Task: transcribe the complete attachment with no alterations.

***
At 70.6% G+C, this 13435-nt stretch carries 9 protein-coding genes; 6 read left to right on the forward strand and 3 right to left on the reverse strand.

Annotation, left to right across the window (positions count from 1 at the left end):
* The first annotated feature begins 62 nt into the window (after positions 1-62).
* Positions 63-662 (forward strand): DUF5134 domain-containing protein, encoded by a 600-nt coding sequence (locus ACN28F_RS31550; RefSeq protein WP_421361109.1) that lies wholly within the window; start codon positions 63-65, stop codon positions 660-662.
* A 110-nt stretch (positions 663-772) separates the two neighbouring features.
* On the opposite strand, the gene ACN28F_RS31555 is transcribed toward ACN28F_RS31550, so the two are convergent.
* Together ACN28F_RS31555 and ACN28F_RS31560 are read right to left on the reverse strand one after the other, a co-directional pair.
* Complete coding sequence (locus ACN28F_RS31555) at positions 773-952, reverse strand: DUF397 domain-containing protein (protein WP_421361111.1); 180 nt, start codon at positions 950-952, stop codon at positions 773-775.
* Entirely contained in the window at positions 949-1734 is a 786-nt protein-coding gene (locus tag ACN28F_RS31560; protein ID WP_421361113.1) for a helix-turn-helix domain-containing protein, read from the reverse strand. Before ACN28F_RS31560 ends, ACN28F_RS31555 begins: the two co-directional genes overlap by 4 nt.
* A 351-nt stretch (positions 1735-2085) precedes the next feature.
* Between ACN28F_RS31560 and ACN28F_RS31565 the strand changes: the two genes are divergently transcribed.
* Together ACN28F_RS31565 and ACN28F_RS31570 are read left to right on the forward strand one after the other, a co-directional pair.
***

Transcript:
At 70.6% G+C, this 13435-nt stretch carries 9 protein-coding genes; 6 read left to right on the forward strand and 3 right to left on the reverse strand.

Annotation, left to right across the window (positions count from 1 at the left end):
* The first annotated feature begins 62 nt into the window (after positions 1-62).
* Positions 63-662 (forward strand): DUF5134 domain-containing protein, encoded by a 600-nt coding sequence (locus ACN28F_RS31550; RefSeq protein WP_421361109.1) that lies wholly within the window; start codon positions 63-65, stop codon positions 660-662.
* A 110-nt stretch (positions 663-772) separates the two neighbouring features.
* On the opposite strand, the gene ACN28F_RS31555 is transcribed toward ACN28F_RS31550, so the two are convergent.
* Together ACN28F_RS31555 and ACN28F_RS31560 are read right to left on the reverse strand one after the other, a co-directional pair.
* Complete coding sequence (locus ACN28F_RS31555) at positions 773-952, reverse strand: DUF397 domain-containing protein (protein WP_421361111.1); 180 nt, start codon at positions 950-952, stop codon at positions 773-775.
* Entirely contained in the window at positions 949-1734 is a 786-nt protein-coding gene (locus tag ACN28F_RS31560; protein ID WP_421361113.1) for a helix-turn-helix domain-containing protein, read from the reverse strand. Before ACN28F_RS31560 ends, ACN28F_RS31555 begins: the two co-directional genes overlap by 4 nt.
* A 351-nt stretch (positions 1735-2085) precedes the next feature.
* Between ACN28F_RS31560 and ACN28F_RS31565 the strand changes: the two genes are divergently transcribed.
* Together ACN28F_RS31565 and ACN28F_RS31570 are read left to right on the forward strand one after the other, a co-directional pair.